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'Neuroscience Institute' posts

Seattle Brain Cancer Walk Raises $530,000 for Brain Cancer Research

Funds will advance the search for new treatment options and improve patient care


SEATTLE — Sept. 26, 2014 — More than 3,000 walkers filled Seattle Center’s Next 50 Plaza on Sept. 20 for the 7th Annual Seattle Brain Cancer Walk. The walk raised more than $530,000, with 100 percent of the funds supporting research at the Ben & Catherine Ivy Center for Advanced Brain Tumor Treatment at the Swedish Neuroscience Institute (Ivy Center).
 
“The Seattle Brain Cancer Walk is an opportunity to celebrate the patients and families who are all affected by this devastating disease,” said Charles Cobbs, M.D., medical director of the Ivy Center. “The funds raised will make a direct impact on our research at the Ivy Center, and will help us push toward breakthroughs to better treat, and hopefully cure this disease.”
 
According to the American Brain Tumor Association, brain tumors are the second leading cause of cancer-related deaths in Americans under the age of 20; the second leading cause of cancer-related deaths in men ages 20-39; and the fifth leading cause of cancer-related deaths in women ages 20-39.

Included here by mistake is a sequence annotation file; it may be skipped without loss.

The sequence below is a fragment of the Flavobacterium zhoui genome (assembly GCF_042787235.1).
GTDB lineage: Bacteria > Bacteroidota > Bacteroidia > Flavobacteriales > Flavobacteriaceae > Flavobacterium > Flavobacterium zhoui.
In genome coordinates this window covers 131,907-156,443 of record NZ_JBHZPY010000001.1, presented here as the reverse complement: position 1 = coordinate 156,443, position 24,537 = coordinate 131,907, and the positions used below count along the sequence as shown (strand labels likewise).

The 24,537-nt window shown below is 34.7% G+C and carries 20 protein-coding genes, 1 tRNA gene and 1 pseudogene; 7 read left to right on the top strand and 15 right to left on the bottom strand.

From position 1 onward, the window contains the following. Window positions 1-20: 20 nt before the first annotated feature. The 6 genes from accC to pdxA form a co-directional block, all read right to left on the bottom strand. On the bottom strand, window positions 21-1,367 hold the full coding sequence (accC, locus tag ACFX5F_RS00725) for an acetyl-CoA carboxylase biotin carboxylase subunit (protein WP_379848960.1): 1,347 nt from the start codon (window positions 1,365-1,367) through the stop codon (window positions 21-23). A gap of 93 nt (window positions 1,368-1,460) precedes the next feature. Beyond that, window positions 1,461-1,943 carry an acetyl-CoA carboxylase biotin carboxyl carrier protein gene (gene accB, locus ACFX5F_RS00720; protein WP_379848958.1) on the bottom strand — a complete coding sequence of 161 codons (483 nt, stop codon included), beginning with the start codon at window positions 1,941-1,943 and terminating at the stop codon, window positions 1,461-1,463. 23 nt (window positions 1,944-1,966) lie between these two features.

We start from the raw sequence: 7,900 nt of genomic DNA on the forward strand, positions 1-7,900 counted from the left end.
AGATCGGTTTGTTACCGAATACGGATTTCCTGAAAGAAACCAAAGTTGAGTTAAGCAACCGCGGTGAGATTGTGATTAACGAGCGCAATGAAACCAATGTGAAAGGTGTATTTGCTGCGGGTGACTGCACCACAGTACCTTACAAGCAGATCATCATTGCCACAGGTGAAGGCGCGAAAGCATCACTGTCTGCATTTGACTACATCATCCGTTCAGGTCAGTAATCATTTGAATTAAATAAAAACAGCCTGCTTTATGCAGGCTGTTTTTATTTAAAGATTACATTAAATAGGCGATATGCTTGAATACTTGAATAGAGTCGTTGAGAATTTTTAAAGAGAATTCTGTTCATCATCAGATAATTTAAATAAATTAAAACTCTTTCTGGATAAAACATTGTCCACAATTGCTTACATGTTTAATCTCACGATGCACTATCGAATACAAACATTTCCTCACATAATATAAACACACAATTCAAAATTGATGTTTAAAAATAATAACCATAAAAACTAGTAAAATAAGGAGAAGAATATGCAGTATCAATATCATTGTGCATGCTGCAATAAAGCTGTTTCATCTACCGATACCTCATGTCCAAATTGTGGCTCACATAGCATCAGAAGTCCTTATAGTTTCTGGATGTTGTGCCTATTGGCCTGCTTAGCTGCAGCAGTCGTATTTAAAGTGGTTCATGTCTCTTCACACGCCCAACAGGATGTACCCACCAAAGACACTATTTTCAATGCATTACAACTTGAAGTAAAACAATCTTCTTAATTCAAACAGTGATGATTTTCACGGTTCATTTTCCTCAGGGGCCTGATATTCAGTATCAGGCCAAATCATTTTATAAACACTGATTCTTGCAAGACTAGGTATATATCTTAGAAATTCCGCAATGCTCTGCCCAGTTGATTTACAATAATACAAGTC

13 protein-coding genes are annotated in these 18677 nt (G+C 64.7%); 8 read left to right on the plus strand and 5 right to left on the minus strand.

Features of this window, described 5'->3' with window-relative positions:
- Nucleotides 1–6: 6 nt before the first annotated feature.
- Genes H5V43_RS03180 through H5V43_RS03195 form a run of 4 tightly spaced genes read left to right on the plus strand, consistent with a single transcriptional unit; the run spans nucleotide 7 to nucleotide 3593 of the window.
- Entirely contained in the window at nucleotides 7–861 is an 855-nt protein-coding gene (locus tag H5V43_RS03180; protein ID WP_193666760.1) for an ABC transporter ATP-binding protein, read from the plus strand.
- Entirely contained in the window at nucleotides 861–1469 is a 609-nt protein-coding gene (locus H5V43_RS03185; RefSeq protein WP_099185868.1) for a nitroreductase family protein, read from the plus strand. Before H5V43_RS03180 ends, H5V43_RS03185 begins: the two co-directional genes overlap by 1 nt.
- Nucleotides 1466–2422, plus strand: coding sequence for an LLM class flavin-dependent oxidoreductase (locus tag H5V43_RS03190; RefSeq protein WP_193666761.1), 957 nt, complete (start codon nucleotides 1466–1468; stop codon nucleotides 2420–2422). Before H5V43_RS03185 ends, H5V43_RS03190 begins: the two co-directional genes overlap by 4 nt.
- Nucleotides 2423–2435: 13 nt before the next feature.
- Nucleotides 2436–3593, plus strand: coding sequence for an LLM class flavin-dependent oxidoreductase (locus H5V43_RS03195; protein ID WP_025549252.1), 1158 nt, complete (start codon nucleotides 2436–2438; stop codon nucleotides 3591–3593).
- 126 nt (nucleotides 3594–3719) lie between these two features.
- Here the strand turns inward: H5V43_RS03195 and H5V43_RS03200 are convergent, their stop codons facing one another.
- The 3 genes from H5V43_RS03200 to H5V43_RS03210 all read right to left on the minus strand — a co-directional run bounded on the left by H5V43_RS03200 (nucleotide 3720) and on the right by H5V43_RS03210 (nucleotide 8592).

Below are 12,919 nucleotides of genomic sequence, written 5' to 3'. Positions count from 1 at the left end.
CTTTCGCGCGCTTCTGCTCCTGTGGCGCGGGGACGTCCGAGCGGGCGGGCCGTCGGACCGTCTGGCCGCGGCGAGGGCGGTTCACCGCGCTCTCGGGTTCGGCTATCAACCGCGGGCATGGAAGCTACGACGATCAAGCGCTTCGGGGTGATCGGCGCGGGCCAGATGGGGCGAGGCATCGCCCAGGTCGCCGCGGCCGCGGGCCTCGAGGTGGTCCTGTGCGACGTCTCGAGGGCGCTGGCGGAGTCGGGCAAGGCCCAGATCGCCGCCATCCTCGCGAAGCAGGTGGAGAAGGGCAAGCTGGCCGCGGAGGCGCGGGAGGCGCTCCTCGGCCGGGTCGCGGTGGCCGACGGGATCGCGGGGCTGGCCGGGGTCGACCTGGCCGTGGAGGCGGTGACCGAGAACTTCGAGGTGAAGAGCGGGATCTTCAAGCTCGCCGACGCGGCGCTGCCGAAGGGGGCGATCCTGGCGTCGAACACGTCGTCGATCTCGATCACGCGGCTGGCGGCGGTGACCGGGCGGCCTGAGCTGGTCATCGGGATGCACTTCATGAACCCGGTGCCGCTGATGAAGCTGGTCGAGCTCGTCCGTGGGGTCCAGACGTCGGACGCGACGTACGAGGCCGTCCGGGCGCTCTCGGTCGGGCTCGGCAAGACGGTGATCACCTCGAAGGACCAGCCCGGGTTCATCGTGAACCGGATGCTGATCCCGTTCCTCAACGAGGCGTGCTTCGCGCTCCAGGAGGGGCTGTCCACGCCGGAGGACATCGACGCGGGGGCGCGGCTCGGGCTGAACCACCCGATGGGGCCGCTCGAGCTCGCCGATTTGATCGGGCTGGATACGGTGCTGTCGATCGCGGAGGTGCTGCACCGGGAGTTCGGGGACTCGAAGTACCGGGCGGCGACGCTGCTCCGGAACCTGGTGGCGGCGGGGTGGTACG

Prior to the opening of the Ivy Center in 2008, clinical trials for patients with brain tumors were extremely limited in the Pacific Northwest. To date, the Ivy Center has provided access to 15 community-based clinical trials of experimental new therapies for patients diagnosed with brain cancer.

What is ALS and why did it inspire ice bucket challenges at Swedish?

Employees of Swedish Cherry Hill Outpatient Rehabilitation and Neurology Departments took the plunge and participated in the ALS Ice Bucket Challenge to raise awareness of ALS and funding for ALS research.  (Click here to see their video on Facebook.)




Before the ALS clinic team takes the ice bucket challenge
 
Amyotrophic Lateral Sclerosis (ALS), most commonly referred to as “Lou Gehrig’s Disease”, is a progressive neurodegenerative disease which affects the motor neurons responsible for voluntary movements and muscle power. As the disease progresses, individuals living with ALS may lose their ability to move and control the muscles of their extremities, torso, head and mouth which can make completion of basic activities such as walking, eating, talking and even breathing very difficult.

Unfortunately, the disease has no cure and only one medication has been approved for the treatment of ALS. Research is making strides towards understanding the underlying physiology and genetic makeup of the disease. Because of  ...

Treatment options for hemifacial spasm

Hemifacial spasm is the involuntary contractions of the muscles of the face, those innervated by the facial nerve (VII). The facial spasms are intermittent and occur on one side of the face only. Hemifacial spasm can involve the upper or lower half of the face and may progress to involve the entire half of the face. The intensity and frequency of these symptoms can increase over time and can persist even during sleep. Hemifacial spasm can be associated with vestibular dysfunction and cochlear dysfunction.
 
Hemifacial spasm is usually more common in women. The most common cause of hemifacial spasm is ...

Swedish Neuroscience Institute Seeks Participants for Trial of an Investigational Technology to Treat Essential Tremor